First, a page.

Spotting Metastasis Before it Starts

Working with prostate cancer tissue, a University of Minnesota researcher has identified characteristics that separate cancer cells that are invasive—i.e., spreading in tissues of the original organ—from metastatic cells that are gearing up to seed new tumors in distant organs.

The study, by researcher Akhouri Sinha, PhD, paves the way for pathologists and other physicians to more accurately assess a patient’s status and take appropriate measures. It is published in the journal Future Science OA (open access). 

“Being able to identify metastatic prostate cancer at the initial point of diagnosis could result in earlier targeted treatment, which could extend the patient’s life,” said Sinha, who recently retired as a professor in the Department of Genetics, Cell Biology, and Development, College of Biological Sciences. “This is the first study to demonstrate differences between invasive and metastatic cell types.”

According to the Centers for Disease Control, prostate cancer is second only to nonmelanoma as the most common cancer among men in the United States. It is a leading cause of death among men of all races. However, Sinha is confident his findings apply to all metastatic cancers.

“It’s an educator’s intuition, based on 50 years of experience,” he said.

Shape Matters

“Metastatic cells are a lineage of stem cells,” Sinha said. Using light- and electron microscopy, he found how these cells differed from their stem cell parents and from invasive cancer cells.

For one thing, metastatic cells have shed their more rounded shapes and become more like 3-D columns or cubes. They also showed deformable, shape-shifting nuclei, a trait often found in stem cells but not invasive cancer cells.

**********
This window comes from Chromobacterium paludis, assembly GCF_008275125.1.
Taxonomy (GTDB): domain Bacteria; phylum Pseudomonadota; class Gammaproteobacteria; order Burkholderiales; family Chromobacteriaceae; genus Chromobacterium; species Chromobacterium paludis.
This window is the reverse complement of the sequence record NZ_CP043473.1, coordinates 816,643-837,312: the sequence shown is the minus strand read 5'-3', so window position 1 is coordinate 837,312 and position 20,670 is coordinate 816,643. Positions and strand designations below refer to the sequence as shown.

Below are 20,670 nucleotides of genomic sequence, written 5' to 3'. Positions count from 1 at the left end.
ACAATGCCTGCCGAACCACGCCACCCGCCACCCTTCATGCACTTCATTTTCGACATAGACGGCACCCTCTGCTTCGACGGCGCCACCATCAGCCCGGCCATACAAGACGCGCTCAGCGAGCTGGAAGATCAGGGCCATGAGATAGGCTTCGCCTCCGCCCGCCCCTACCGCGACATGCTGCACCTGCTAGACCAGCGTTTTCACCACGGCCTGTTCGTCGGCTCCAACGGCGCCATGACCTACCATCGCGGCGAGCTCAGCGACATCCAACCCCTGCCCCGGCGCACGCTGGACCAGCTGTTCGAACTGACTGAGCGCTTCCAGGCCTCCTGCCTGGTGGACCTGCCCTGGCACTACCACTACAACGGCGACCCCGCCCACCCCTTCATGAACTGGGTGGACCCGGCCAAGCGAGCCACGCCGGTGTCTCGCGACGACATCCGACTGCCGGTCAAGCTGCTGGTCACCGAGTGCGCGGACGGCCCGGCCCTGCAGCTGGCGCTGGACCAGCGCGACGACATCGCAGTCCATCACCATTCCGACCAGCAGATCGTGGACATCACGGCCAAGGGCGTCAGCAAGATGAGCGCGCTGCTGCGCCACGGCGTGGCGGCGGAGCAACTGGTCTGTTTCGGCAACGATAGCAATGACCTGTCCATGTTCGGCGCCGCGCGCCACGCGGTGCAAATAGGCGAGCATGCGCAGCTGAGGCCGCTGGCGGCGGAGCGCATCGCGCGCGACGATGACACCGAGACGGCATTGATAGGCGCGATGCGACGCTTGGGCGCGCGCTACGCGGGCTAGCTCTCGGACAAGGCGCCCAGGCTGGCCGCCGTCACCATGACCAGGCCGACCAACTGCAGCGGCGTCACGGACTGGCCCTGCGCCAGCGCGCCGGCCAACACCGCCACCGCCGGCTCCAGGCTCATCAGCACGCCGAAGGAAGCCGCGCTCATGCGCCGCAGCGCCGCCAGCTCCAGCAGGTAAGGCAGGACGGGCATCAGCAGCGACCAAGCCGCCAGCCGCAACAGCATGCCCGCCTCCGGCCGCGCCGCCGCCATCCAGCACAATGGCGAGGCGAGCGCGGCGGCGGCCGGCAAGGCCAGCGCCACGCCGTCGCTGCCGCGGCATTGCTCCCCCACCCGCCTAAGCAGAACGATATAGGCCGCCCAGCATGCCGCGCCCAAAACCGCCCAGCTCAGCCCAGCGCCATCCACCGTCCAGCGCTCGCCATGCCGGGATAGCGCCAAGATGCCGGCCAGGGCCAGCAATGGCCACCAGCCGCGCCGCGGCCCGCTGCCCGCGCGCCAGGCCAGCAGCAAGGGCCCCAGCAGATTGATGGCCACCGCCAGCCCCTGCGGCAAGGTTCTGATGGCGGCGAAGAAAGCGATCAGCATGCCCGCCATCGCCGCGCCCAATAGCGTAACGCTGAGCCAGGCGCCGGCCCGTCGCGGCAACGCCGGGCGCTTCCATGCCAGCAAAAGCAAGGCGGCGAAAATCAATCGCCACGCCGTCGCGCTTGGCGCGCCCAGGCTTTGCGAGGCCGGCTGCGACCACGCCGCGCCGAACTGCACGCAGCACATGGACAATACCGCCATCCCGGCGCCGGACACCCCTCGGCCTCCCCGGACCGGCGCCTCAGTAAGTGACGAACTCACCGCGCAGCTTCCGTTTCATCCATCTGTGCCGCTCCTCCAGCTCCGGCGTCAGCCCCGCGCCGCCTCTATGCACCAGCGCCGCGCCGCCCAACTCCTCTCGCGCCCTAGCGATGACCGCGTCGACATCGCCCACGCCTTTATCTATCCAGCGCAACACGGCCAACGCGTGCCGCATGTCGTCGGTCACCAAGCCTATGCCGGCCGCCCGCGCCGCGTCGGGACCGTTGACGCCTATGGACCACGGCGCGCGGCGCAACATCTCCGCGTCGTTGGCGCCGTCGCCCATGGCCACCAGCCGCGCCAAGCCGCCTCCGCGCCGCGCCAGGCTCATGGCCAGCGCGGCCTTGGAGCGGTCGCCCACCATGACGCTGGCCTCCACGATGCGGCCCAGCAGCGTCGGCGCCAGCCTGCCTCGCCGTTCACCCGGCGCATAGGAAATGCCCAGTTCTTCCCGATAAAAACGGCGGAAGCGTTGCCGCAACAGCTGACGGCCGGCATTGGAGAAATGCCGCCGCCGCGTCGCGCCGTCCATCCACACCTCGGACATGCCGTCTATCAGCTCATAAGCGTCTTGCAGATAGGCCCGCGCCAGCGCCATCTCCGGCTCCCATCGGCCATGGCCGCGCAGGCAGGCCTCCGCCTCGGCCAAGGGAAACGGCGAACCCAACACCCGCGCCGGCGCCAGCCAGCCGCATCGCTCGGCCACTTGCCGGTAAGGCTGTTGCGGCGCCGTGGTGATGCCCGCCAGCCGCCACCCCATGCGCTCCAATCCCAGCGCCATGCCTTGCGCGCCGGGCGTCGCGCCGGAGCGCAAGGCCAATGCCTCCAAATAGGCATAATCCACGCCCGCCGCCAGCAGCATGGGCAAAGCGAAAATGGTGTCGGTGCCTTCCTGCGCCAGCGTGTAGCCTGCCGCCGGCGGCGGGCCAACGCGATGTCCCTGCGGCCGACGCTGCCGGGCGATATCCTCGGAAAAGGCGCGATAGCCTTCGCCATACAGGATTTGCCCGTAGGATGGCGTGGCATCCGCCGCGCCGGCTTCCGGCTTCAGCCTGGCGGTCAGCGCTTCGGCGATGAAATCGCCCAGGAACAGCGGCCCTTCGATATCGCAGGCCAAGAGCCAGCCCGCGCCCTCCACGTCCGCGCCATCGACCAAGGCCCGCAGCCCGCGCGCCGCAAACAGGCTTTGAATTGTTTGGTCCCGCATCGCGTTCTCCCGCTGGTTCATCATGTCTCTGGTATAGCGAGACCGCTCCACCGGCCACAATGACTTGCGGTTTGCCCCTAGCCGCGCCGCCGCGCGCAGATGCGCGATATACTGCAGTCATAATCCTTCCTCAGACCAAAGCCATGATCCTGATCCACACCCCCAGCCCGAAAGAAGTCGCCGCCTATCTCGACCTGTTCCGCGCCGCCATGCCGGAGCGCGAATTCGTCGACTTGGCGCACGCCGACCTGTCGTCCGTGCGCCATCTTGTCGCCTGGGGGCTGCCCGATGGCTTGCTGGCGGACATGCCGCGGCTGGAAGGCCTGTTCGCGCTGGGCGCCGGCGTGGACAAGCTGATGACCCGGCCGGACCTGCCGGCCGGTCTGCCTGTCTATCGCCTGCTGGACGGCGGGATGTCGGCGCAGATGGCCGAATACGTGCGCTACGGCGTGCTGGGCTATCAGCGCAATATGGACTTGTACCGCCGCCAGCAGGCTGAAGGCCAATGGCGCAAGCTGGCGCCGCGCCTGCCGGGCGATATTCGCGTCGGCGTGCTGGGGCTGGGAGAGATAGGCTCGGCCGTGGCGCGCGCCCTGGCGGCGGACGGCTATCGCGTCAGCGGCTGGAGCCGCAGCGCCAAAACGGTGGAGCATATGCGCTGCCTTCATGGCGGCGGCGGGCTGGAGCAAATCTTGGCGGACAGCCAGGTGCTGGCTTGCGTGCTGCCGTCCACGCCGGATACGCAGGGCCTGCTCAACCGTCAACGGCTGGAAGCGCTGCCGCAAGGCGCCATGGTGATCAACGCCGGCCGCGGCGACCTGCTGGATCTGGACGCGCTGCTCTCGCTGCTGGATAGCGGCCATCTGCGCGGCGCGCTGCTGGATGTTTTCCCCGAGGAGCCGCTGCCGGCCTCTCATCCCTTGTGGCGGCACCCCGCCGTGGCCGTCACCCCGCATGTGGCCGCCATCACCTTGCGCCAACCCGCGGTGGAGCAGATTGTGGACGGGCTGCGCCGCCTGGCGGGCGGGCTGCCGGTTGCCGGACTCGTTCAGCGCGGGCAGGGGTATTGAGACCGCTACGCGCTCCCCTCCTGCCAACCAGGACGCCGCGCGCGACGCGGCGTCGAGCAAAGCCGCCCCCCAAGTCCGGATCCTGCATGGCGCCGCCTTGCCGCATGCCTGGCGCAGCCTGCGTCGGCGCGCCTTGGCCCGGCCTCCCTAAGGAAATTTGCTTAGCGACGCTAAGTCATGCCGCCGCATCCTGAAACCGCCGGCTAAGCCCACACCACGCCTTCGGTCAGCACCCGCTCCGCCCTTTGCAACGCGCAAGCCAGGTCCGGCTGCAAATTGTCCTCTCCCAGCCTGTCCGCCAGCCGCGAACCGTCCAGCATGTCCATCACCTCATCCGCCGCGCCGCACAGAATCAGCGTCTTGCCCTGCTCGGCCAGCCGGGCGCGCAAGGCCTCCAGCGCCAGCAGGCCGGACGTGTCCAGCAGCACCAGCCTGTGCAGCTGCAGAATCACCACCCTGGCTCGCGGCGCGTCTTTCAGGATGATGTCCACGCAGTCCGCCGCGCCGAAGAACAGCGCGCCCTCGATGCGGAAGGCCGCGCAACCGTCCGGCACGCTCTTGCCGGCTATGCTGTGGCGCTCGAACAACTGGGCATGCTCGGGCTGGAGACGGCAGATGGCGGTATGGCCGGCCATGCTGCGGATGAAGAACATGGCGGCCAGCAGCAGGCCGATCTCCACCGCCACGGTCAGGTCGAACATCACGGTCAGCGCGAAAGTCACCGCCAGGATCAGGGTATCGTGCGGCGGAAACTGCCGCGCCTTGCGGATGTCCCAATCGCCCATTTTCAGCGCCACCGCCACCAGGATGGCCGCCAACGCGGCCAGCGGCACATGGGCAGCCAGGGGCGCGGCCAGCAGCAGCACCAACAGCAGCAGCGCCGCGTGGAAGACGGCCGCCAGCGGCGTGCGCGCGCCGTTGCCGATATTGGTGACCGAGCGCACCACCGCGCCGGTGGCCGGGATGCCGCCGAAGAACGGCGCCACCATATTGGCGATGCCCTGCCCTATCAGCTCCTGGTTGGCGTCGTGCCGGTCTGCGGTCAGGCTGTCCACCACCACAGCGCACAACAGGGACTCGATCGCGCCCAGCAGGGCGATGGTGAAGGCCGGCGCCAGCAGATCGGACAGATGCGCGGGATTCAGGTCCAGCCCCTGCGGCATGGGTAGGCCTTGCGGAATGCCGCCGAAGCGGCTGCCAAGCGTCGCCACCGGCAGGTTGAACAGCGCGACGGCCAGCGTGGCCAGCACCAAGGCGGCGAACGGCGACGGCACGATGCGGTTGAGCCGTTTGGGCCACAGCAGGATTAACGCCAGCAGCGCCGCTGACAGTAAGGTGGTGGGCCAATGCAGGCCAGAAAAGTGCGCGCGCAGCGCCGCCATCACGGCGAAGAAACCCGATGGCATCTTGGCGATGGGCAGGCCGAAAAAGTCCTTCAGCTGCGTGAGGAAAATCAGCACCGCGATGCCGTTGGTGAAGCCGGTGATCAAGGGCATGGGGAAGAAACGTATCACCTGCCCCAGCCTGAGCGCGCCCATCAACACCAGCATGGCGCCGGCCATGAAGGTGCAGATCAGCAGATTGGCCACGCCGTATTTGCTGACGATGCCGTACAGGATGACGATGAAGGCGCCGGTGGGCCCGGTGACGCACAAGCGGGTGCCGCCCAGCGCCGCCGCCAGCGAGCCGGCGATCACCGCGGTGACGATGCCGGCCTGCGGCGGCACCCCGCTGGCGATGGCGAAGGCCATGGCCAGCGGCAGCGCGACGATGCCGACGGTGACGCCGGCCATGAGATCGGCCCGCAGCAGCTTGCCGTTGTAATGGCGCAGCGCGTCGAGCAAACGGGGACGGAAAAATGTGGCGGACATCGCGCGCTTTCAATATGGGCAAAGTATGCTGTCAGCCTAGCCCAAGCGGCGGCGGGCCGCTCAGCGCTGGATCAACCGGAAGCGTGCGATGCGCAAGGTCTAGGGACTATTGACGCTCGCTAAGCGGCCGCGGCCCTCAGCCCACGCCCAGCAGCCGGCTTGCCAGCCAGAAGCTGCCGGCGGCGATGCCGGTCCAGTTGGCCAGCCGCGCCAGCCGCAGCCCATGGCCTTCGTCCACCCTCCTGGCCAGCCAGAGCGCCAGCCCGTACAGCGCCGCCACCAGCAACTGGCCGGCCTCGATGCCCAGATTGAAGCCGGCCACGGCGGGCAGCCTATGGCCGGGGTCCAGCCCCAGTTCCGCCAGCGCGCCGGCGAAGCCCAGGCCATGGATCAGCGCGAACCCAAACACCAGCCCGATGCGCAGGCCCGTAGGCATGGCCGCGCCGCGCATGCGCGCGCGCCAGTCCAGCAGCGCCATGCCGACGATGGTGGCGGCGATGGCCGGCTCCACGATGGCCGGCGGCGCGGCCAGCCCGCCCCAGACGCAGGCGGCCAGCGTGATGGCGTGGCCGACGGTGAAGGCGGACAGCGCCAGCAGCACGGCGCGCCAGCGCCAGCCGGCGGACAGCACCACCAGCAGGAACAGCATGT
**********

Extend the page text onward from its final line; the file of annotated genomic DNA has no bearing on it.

Perhaps most key, Sinha found that the membrane enclosing the cell nucleus had broken down in metastatic cells, allowing genetic material to leak into the rest of the cell. Also, these cells were peppered with dense packets of DNA molecules that now had access to the cell membrane—the outer membrane that encloses all cells.

But, Sinha said, it’s not the metastatic cells themselves that metastasize, or spread, to other organs.

DNA Does the Damage

Cells in the prostate and other organs don’t jostle around like jelly beans in a bag. They are attached to “basement membranes” that hold them in place. In order to metastasize, a cell would have to cut through these membranes, then break into a capillary and out again to establish a metastasis in a new organ.

This is a tall order. Too tall, said Sinha, because all this “breaking and entering” requires large amounts of enzymes called proteases, whose job is to slice up proteins.

“Stem cells alone produce insufficient amounts of proteases to [split open] capillary walls and enter the general circulation and to exit from the capillary to metastatic sites,” he said. “This led us to conclude that the migration of individual invasive cells beyond the prostatic [connective membranes] has many barriers for a successful metastasis.”

He cites the work of researchers elsewhere who found that prostate tumor DNA circulating in the bloodstream carried all the “driver” genetic mutations that caused the original cancer. Since DNA can readily pass into and out of cells—including those that line capillaries—Sinha hypothesizes that the dense DNA packets that show up in electron microscopy of metastatic cells are the true agents that establish metastases in distant organs, provided they carry the requisite mutated genes.

“Once established in cells of liver, lung, pelvic bones, or other metastatic sites, they turn those cells into prostate cancer cells,” Sinha said. “It stands to reason that this is how all cancers metastasize.”